Thoughts on “Shame Interrupted: How God Lifts the Pain of Worthlessness and Rejection”

Posted by on Dec 4, 2012 in Neale Davis, Uncategorized | 0 comments

Your dad says he’ll pick you up Friday afternoon and the two of you will go camping for the weekend.  You don’t see him much because your parents are divorced and you live with your mom.  The thought of your dad taking you camping feels so great.  In fact, it makes you feel normal because your friend’s parents aren’t divorced and their dad does things with them all the time.  So you tell them that you and your dad are going camping this weekend.  You pack your things and get your sleeping bag out.  Friday is here and you sit on the doorstep waiting for your dad.  He never shows.  He never shows.  “What is wrong with me?” you ask over and over.

Or, how does it feel to be told that you are worthless?  What else are you to think when no one says anything positive to you or about you.  “You’re fat!”   “You’re ugly.”  “You’ll never amount to anything.” “You were a mistake.”  All your life you have heard these comments and after awhile you begin to believe the lies.  They don’t really sound like lies because they come from people who supposedly love you.  They must be true, right?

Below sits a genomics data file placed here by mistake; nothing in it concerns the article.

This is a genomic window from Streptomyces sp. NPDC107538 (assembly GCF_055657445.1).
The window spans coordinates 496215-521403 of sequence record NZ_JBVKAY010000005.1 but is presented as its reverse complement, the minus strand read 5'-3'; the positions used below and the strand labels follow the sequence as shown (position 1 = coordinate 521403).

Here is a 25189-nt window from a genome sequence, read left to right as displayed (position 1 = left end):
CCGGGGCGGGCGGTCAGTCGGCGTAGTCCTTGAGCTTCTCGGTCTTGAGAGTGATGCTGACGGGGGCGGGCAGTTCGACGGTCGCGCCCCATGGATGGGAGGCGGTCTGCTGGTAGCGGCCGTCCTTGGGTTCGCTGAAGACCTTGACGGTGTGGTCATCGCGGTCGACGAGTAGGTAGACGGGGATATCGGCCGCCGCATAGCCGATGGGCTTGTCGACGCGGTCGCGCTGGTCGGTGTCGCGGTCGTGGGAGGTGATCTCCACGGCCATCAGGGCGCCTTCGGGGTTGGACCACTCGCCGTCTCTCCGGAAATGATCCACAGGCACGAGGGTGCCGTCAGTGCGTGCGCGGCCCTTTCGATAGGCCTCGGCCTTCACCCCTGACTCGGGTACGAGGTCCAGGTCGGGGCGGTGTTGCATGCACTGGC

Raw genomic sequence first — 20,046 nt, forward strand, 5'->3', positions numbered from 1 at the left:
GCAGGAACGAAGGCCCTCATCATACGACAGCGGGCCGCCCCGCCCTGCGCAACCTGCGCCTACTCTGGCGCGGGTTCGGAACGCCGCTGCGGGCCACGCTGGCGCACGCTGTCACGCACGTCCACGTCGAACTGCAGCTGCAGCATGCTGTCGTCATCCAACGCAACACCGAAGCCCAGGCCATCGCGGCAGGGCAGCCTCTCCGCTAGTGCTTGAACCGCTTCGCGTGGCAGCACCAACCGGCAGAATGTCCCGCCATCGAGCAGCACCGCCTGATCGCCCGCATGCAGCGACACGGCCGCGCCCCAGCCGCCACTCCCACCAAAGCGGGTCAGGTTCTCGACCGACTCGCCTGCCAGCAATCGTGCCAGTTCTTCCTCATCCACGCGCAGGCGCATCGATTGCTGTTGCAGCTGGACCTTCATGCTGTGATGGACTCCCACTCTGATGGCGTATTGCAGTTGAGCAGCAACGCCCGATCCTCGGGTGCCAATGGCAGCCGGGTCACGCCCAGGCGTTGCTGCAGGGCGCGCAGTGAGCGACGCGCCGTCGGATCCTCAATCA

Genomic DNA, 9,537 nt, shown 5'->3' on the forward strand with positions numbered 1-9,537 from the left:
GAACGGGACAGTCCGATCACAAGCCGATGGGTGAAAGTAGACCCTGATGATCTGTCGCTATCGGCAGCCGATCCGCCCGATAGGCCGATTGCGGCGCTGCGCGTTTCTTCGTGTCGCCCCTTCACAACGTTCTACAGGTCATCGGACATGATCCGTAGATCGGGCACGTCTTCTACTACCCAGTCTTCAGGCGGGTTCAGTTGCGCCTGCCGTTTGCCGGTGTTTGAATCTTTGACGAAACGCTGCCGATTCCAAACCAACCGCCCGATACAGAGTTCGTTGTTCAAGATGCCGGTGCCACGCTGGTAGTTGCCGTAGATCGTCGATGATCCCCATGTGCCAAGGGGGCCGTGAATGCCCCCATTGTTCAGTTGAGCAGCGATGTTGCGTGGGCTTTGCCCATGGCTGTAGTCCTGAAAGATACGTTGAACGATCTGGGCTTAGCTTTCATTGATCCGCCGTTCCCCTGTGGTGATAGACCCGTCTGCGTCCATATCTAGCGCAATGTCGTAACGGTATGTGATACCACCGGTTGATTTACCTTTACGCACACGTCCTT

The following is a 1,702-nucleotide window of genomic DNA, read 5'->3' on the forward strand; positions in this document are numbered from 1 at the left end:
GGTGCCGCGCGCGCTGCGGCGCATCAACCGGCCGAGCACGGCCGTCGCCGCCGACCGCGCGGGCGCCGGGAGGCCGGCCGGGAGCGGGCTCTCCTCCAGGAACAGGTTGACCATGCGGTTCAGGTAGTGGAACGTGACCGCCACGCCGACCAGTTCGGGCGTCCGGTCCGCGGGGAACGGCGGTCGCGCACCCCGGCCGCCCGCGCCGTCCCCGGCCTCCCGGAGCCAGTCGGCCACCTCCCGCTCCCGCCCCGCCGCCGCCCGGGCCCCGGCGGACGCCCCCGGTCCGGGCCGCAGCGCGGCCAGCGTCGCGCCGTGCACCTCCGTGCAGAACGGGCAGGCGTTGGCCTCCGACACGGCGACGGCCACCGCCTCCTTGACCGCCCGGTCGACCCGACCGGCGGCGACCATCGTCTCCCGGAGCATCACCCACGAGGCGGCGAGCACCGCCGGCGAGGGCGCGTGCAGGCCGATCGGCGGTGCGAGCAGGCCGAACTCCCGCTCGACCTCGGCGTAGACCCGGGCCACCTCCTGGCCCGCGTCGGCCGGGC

This pervasive recording plays in the background of your mind and heart and all you hear is how unworthy you are.  Most of the time you repress it or drown it out in other ways like work, or alcohol, or busyness.  But it never seems to go away.  Eventually you get used to it and it becomes a normal part of your day.  You adjust to it like a commuter adjusts to the traffic each day on their way into work.  It just is.  But it feels hopeless.  It is shame and shame feels like it is always exposed.

All the self-talk in the world does not cover the stain.  Ignoring it doesn’t work either.  Denial is overrated after awhile.  Psychiatric drugs merely hide it.

Welch says in his book “Shame Interrupted,” that this shame is not a mirage, but is in fact, very real.  Shame causes us to feel contaminated and the reality is that we are contaminated.  The early steps out of shame are the hardest, he writes, because these are the steps that don’t allow us to deny the shame, but, instead, call us to name it.  This is difficult, but we must not give up because as Welch writes,

“After that, you will hear God’s words to the shamed, and you will discover shame’s opposite:  You are acceptable.  You will receive honor, value, worth, even glory, and it will go public.”

He goes on to say,

“Listen for the love, hate the shame, and have no tolerance for the resignation.  That’s the plan.”

There is hope.  There is a way out of the shame.

935273: Shame Interrupted: How God Lifts the Pain of Worthlessness & Rejection Shame Interrupted: How God Lifts the Pain of Worthlessness & RejectionBy Edward T. Welch / New Growth Press

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